Via ecoRI News (ecori.org)
A stitch in time saves nine. A cat has nine lives. Baseball legend Ted Williams wore No. 9. Unfortunately for Rhode Island, nine is also the new number for the feet of projected sea-level rise.
Just a few years ago, the upper estimate for sea-level rise was 3 feet. More recently, it was 6.6 feet. But a recent assessment by the National Oceanic and Atmospheric Administration (NOAA) projects sea-level rise to increase in Rhode Island by 9 feet, 10 inches by 2100.
“To put in perspective we’ve had 10 inches (of sea-level rise) during the last 90 years. We’re about to have 10 feet in the next 80 years,” said Grover Fugate, executive director of Rhode Island’s Coastal Resources Management Council (CRMC).
Fugate made the remarks during a recent environmental business roundtable featuring the state’s top energy and environment officials: Fugate; Janet Coit, executive director of the Department of Environmental Management; and Carol Grant, commissioner of the Office of Energy Resources.
Coit and Grant highlighted the positive trends in Rhode Island's “green economy,” such as growth in renewable energy and the fishing industry. Fugate spoke last and, referring to himself as the “Debbie Downer” of the meeting, straightaway delivered the bad news facing the state from climate change.
“I’ve been director here for 31 years and the numbers we are seeing are staggering to me,” Fugate said of the NOAA report. “The changes we are going to see to our shoreline are profound, dramatic, and there is going to be a lot of economic adjustment going forward."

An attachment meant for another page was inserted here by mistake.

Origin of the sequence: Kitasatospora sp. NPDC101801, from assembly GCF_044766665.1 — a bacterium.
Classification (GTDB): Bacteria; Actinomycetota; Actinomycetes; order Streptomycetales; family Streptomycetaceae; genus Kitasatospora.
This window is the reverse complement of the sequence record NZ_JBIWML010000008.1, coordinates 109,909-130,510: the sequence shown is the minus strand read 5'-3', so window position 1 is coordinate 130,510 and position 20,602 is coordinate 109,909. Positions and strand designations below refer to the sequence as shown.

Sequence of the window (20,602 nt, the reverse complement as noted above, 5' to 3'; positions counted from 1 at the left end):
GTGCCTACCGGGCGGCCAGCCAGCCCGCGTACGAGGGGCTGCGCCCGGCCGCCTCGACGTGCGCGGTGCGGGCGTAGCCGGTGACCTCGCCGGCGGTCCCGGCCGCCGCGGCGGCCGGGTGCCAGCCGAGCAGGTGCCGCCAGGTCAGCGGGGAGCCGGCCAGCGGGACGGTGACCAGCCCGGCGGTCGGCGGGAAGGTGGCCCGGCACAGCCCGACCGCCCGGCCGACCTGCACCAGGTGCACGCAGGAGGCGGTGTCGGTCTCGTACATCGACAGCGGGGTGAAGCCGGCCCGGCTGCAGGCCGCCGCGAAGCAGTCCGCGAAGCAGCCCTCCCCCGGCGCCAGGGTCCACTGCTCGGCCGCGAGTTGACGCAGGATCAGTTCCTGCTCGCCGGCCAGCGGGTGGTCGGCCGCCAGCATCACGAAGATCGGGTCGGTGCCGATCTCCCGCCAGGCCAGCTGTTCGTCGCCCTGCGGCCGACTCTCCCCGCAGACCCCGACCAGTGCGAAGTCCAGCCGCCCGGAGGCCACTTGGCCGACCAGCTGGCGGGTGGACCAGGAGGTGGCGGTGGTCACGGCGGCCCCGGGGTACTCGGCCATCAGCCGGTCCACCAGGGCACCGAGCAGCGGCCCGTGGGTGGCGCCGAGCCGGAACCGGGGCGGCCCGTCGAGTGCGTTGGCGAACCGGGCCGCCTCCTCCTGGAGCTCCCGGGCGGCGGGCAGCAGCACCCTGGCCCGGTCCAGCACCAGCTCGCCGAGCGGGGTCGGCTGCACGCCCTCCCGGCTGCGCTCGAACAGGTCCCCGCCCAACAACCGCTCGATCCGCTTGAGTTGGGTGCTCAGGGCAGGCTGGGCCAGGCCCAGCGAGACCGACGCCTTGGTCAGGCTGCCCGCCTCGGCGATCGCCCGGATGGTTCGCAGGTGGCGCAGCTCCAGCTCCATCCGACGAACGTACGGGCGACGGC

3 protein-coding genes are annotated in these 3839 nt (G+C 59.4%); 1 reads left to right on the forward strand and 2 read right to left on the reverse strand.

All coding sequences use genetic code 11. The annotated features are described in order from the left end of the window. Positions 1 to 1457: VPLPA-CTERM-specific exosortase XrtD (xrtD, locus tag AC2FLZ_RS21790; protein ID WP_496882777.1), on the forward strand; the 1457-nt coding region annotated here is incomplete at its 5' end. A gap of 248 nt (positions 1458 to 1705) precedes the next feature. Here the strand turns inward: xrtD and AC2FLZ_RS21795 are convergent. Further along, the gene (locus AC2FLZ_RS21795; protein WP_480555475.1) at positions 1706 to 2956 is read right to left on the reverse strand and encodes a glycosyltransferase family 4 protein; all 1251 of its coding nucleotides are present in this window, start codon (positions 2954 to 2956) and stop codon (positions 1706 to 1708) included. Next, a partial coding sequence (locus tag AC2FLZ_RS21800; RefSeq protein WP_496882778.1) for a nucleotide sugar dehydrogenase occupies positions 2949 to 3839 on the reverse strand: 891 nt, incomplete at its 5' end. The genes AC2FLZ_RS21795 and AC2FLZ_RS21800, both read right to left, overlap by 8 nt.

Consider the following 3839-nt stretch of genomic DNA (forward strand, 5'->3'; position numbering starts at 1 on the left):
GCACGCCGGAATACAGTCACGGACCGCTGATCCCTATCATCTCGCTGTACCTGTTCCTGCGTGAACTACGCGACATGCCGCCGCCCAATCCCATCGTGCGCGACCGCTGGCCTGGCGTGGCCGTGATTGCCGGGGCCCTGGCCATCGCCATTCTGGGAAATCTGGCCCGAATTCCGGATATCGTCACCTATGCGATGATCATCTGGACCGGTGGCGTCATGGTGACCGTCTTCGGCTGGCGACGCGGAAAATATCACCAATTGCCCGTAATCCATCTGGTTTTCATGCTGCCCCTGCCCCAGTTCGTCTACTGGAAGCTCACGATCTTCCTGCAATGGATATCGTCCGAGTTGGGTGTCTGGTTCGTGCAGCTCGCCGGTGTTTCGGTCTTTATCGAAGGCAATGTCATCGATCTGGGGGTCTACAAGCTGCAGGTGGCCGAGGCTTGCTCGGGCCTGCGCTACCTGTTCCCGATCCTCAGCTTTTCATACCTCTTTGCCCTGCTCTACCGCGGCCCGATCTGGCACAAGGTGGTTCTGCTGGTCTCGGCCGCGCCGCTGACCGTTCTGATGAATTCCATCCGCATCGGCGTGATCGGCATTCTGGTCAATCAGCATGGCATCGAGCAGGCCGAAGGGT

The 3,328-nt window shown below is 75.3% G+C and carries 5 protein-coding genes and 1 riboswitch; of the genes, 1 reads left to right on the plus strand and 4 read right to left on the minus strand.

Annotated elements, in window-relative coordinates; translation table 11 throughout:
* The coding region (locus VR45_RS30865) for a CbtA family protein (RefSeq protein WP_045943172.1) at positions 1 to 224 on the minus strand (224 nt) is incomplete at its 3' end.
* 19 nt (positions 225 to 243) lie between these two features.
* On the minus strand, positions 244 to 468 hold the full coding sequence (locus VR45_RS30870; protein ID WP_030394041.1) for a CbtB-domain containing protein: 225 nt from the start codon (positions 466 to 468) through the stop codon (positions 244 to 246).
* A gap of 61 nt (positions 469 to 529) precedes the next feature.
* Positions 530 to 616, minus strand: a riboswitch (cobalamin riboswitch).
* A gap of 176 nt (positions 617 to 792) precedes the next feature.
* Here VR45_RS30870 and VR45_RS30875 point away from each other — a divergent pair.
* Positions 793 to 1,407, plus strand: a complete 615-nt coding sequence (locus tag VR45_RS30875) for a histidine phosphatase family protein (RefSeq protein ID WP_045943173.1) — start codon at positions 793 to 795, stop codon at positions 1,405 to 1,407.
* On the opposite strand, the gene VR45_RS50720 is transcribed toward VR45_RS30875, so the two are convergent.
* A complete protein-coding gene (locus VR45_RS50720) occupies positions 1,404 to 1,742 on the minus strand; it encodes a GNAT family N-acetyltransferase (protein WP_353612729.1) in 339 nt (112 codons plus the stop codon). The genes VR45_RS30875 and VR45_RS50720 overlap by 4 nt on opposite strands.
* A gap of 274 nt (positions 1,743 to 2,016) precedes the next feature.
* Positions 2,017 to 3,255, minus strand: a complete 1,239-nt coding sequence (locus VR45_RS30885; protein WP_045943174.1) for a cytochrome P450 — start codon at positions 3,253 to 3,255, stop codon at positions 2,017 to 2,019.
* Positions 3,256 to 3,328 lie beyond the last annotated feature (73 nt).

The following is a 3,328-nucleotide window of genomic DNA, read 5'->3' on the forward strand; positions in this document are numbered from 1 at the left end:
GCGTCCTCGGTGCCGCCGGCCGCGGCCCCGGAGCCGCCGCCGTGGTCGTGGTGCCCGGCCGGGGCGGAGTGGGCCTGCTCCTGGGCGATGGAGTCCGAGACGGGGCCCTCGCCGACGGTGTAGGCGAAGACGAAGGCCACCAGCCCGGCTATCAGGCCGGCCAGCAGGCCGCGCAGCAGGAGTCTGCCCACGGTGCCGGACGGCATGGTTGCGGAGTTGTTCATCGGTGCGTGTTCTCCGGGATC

The major upward revision in sea level-rise projections, he said, will be transformative to life in Rhode Island, particularly along the coastal region of Washington County and much of Bristol County and Warwick.
To drive the point home, Fugate showed photographs of severe beach erosion along Matunuck Beach in South Kingstown. The shoreline there has been eroding at a clip of 4 feet annually since the 1990s. Recently, the rate climbed to 8 feet a year. That level was calculated before NOAA released the latest projected increase in sea-level rise.
Higher seas, Fugate said, create a multiplier effect that intensifies coastal erosion and flooding. Tides and storm surges reach further inland. Climate change also produces stronger wind and rain events. Thus, a storm classified as a 50-year event can cause the same damage as a 100-year event, according to Fugate.
The recent NOAA report says the principal cause for higher seas is the melting of land-based ice sheets in Greenland and Antarctica. Since 2009, the region from Virginia north to the Canadian Maritime Provinces has experienced accelerated sea-level rise due to changing ocean currents in the Gulf Stream. NOAA expects that trend to continue.
According to the report, the impact of prolonged sea-level rise will be loss of life, damage to infrastructure and the built environment, permanent loss of land, ecological transformation of coastal wetlands and estuaries, and water-quality impairment.
Those impacts, Fugate said, are already here and being felt. He showed slides of storm drains flowing backwards and flooding parking lots during regular high tides, and buildings that are becoming islands. Coit noted that wetlands and marshes are essentially drowning in this higher water.
“The future is here now,” Fugate said. “It’s here and we are seeing profound changes.”
To combat climate change, coastal buildings are being elevated thanks to federal incentives. The CRMC also has permissive policies that allow for the rebuilding of sea walls damaged by these more forceful storms and accelerated erosion.
Several environmental engineers and municipal planners at the recent meeting raised questions about the need for policies and regulations to address threatened infrastructure, such as septic systems, utilities, and spoke about the risk of inland river flooding. Their queries suggested that the state is taking a piecemeal approach to a vast problem.